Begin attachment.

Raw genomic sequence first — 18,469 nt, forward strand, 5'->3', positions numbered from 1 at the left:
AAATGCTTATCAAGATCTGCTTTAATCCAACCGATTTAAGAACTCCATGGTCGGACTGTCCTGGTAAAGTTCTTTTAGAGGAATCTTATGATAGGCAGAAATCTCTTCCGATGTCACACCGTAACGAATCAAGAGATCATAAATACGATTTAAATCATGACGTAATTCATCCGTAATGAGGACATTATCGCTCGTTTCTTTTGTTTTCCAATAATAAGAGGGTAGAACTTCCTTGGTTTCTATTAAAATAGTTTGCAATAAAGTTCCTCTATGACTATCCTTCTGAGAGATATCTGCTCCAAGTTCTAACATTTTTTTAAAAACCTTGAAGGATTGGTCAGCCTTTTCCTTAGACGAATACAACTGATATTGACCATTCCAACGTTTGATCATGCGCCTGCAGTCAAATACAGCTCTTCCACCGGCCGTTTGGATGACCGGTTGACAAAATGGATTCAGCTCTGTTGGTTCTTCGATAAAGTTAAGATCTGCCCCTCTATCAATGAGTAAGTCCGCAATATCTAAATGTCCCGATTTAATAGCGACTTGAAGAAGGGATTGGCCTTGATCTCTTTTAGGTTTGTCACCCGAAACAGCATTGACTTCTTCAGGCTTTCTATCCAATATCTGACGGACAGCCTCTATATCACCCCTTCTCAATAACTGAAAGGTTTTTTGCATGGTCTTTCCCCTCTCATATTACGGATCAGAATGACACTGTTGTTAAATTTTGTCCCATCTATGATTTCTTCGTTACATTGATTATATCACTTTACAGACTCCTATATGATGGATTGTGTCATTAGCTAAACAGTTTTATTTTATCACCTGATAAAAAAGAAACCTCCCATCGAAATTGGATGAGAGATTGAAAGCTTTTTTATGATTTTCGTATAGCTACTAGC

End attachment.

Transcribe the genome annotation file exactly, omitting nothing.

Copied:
Raw genomic sequence first — 18,469 nt, forward strand, 5'->3', positions numbered from 1 at the left:
AAATGCTTATCAAGATCTGCTTTAATCCAACCGATTTAAGAACTCCATGGTCGGACTGTCCTGGTAAAGTTCTTTTAGAGGAATCTTATGATAGGCAGAAATCTCTTCCGATGTCACACCGTAACGAATCAAGAGATCATAAATACGATTTAAATCATGACGTAATTCATCCGTAATGAGGACATTATCGCTCGTTTCTTTTGTTTTCCAATAATAAGAGGGTAGAACTTCCTTGGTTTCTATTAAAATAGTTTGCAATAAAGTTCCTCTATGACTATCCTTCTGAGAGATATCTGCTCCAAGTTCTAACATTTTTTTAAAAACCTTGAAGGATTGGTCAGCCTTTTCCTTAGACGAATACAACTGATATTGACCATTCCAACGTTTGATCATGCGCCTGCAGTCAAATACAGCTCTTCCACCGGCCGTTTGGATGACCGGTTGACAAAATGGATTCAGCTCTGTTGGTTCTTCGATAAAGTTAAGATCTGCCCCTCTATCAATGAGTAAGTCCGCAATATCTAAATGTCCCGATTTAATAGCGACTTGAAGAAGGGATTGGCCTTGATCTCTTTTAGGTTTGTCACCCGAAACAGCATTGACTTCTTCAGGCTTTCTATCCAATATCTGACGGACAGCCTCTATATCACCCCTTCTCAATAACTGAAAGGTTTTTTGCATGGTCTTTCCCCTCTCATATTACGGATCAGAATGACACTGTTGTTAAATTTTGTCCCATCTATGATTTCTTCGTTACATTGATTATATCACTTTACAGACTCCTATATGATGGATTGTGTCATTAGCTAAACAGTTTTATTTTATCACCTGATAAAAAAGAAACCTCCCATCGAAATTGGATGAGAGATTGAAAGCTTTTTTATGATTTTCGTATAGCTACTAGC